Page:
2. A very moving piece, Jane. Brings you back to reality with a bump after all the over indulgences of Christmas. We don’t even go that mad like some do, I am always gob-smacked at how over the top Irish Christmases are. But its good to get a reality check. Your story may be fiction, but sadly it’s real for many people.

    1. I know so many people who have spent at least a short time on the street because of gentrification. It’s just so unfair that they suffer indecent living conditions until the landlord decides to spend some money on his property bringing it up to standard, then he chucks out his tenants because they can’t afford the new rent.

      1. I don’t know how they can do it. The cat woman next door lived for years in the attic of the building, no insulation, no heating. It’s true her cats had wrecked the place, but it should never have been let in that condition.

      2. She’s staying with friends, moving from place to place until she gets rehoused. We’re keeping her washing machine and other stuff until she finds somewhere.

      3. She’s not old, she’s fallen out with all her family, and I’m surprised she has enough friends to house her these last three months. You have to be pretty keen to lodge not only an acquaintance but her dog and a selection of cats.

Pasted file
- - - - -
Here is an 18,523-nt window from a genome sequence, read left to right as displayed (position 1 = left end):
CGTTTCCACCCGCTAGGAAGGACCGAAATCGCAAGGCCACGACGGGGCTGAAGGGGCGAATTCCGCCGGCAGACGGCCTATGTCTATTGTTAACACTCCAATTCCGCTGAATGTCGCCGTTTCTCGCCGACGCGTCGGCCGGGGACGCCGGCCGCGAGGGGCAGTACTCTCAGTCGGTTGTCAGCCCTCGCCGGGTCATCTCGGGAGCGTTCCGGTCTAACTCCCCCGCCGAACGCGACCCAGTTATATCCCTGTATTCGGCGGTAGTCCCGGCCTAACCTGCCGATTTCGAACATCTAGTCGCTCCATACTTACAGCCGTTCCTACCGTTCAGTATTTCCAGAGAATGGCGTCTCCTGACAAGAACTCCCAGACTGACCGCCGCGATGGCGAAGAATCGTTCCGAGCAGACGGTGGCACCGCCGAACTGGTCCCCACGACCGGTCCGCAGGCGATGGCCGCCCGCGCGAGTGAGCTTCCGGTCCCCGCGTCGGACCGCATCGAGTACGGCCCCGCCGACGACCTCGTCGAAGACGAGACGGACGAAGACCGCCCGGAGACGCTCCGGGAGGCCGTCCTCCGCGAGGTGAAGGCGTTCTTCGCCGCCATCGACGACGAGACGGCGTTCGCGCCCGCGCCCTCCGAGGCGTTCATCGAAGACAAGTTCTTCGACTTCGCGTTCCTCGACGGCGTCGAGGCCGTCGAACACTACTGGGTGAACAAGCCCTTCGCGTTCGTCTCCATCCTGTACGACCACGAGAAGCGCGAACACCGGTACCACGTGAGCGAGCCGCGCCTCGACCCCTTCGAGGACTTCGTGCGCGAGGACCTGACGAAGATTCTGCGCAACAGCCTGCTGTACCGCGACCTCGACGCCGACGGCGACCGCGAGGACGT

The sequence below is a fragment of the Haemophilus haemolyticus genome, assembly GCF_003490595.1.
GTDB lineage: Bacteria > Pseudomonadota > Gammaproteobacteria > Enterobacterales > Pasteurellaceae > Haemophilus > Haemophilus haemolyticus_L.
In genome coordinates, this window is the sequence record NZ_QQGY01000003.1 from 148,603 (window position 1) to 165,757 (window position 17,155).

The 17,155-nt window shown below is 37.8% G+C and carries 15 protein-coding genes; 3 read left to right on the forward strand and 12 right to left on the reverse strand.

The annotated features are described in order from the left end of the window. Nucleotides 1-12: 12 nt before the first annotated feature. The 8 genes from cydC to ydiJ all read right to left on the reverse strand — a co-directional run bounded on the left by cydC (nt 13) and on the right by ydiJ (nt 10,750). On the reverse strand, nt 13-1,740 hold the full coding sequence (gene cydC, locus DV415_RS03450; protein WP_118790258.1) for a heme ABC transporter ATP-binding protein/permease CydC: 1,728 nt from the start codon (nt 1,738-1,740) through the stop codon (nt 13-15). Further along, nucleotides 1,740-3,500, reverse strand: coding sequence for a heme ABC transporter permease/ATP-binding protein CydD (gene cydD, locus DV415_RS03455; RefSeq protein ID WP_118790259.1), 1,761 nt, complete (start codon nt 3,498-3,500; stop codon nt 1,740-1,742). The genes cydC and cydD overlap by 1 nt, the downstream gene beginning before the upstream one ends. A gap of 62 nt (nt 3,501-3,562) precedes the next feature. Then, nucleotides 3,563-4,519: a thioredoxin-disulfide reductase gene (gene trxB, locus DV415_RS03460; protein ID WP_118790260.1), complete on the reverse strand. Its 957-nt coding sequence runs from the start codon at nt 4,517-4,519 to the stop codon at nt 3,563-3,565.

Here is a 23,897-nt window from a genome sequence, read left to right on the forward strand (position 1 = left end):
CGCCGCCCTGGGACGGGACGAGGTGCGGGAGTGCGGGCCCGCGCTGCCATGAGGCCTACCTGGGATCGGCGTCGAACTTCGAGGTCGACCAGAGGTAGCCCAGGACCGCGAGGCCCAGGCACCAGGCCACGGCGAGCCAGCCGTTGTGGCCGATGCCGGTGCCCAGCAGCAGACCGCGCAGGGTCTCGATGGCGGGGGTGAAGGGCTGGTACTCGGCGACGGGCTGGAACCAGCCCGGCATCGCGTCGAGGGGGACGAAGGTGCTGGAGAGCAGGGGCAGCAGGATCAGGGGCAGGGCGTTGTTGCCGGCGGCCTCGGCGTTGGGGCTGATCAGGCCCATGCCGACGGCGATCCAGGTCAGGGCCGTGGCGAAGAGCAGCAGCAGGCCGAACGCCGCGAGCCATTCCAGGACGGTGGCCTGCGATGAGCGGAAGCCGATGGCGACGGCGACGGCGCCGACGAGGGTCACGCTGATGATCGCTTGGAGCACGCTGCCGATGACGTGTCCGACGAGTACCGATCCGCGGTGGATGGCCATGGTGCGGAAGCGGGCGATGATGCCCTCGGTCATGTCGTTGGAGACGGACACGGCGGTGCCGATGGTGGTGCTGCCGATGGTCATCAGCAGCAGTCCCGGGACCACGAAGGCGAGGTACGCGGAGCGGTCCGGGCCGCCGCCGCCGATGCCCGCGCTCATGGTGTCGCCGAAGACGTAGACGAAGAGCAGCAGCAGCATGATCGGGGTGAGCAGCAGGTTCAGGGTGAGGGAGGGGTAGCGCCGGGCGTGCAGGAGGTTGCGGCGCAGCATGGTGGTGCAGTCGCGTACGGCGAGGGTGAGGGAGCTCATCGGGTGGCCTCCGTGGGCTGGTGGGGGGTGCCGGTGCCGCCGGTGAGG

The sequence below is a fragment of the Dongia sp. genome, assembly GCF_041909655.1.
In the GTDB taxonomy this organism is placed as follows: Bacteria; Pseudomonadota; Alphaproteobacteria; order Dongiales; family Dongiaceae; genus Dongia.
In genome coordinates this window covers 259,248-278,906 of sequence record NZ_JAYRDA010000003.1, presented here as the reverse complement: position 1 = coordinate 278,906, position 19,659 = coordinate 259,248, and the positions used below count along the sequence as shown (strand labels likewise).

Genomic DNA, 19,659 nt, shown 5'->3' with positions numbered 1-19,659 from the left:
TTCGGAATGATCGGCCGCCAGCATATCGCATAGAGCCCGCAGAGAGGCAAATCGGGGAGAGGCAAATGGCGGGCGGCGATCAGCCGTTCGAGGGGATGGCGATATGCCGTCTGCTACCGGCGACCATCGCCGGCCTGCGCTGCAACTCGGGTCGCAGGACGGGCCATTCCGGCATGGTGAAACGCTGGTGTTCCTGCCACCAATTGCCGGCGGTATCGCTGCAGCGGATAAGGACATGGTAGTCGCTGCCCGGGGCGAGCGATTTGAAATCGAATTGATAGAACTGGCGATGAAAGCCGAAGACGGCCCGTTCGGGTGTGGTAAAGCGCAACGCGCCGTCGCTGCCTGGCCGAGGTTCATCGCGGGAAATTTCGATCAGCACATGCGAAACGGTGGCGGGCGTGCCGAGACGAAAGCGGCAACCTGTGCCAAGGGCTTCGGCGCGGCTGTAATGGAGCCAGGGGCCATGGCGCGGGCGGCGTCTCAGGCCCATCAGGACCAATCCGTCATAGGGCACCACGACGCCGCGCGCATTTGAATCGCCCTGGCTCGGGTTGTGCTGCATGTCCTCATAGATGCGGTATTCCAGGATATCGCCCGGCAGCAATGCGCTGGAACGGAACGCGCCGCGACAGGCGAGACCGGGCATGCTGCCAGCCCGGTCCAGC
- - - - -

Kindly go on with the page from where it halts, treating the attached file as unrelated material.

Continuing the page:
3. Wow, moving, and like Geoff says, horribly true too. The worse thing is that there’s so little the masses can do to help. It’s a systemic problem, and one that the government needs to take responsibility for. Clearly, there are things we can do, like give to charity, or volunteer.

    This is a beautiful, touching piece Jane, I loved it, and you never fail to make me uncomfortable too! (in a good way) :p

    1. I’m glad you liked it, Sacha, though maybe ‘liked’ isn’t the right word. In the last few years six of my acquaintances (dog-walking friends) have had to move because of ‘improvements’ to their flats justifying a massive rent increase. One of them slept in a tent in the park for months and I felt to awful giving him a sleeping bag and warm clothes when I have a house. One camped with friends and another one was put up by another dog-walking friend until he was rehoused. Solidarity’s wonderful, but there’s always a shortfall between improved housing and access to it by everyone.